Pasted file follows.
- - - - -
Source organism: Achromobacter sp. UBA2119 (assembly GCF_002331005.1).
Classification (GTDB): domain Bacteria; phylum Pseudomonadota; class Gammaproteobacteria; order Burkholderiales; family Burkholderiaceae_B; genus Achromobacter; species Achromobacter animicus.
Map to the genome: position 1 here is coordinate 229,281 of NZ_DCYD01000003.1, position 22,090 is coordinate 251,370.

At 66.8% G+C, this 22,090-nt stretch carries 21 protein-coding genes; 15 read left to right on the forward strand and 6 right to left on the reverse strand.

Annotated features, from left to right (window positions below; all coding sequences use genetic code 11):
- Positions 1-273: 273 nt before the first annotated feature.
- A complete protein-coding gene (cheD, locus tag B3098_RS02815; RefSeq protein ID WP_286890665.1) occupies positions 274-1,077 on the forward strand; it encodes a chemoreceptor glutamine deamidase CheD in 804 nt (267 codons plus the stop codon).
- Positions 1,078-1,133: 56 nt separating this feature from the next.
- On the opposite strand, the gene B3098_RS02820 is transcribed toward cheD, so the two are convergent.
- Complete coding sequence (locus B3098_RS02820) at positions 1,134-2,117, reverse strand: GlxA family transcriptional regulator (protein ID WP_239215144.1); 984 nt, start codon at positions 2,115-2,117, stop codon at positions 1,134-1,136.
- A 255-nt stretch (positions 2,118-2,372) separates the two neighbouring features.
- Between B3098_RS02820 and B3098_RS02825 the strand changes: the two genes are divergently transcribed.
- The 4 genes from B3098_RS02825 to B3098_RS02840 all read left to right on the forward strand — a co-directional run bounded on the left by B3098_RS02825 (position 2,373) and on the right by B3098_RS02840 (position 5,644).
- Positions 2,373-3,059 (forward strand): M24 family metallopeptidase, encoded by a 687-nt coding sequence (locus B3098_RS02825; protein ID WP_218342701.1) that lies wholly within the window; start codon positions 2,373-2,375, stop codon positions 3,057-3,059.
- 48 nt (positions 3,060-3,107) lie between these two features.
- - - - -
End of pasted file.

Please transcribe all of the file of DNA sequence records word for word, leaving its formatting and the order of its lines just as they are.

Source organism: Achromobacter sp. UBA2119 (assembly GCF_002331005.1).
Classification (GTDB): domain Bacteria; phylum Pseudomonadota; class Gammaproteobacteria; order Burkholderiales; family Burkholderiaceae_B; genus Achromobacter; species Achromobacter animicus.
Map to the genome: position 1 here is coordinate 229,281 of NZ_DCYD01000003.1, position 22,090 is coordinate 251,370.

At 66.8% G+C, this 22,090-nt stretch carries 21 protein-coding genes; 15 read left to right on the forward strand and 6 right to left on the reverse strand.

Annotated features, from left to right (window positions below; all coding sequences use genetic code 11):
- Positions 1-273: 273 nt before the first annotated feature.
- A complete protein-coding gene (cheD, locus tag B3098_RS02815; RefSeq protein ID WP_286890665.1) occupies positions 274-1,077 on the forward strand; it encodes a chemoreceptor glutamine deamidase CheD in 804 nt (267 codons plus the stop codon).
- Positions 1,078-1,133: 56 nt separating this feature from the next.
- On the opposite strand, the gene B3098_RS02820 is transcribed toward cheD, so the two are convergent.
- Complete coding sequence (locus B3098_RS02820) at positions 1,134-2,117, reverse strand: GlxA family transcriptional regulator (protein ID WP_239215144.1); 984 nt, start codon at positions 2,115-2,117, stop codon at positions 1,134-1,136.
- A 255-nt stretch (positions 2,118-2,372) separates the two neighbouring features.
- Between B3098_RS02820 and B3098_RS02825 the strand changes: the two genes are divergently transcribed.
- The 4 genes from B3098_RS02825 to B3098_RS02840 all read left to right on the forward strand — a co-directional run bounded on the left by B3098_RS02825 (position 2,373) and on the right by B3098_RS02840 (position 5,644).
- Positions 2,373-3,059 (forward strand): M24 family metallopeptidase, encoded by a 687-nt coding sequence (locus B3098_RS02825; protein ID WP_218342701.1) that lies wholly within the window; start codon positions 2,373-2,375, stop codon positions 3,057-3,059.
- 48 nt (positions 3,060-3,107) lie between these two features.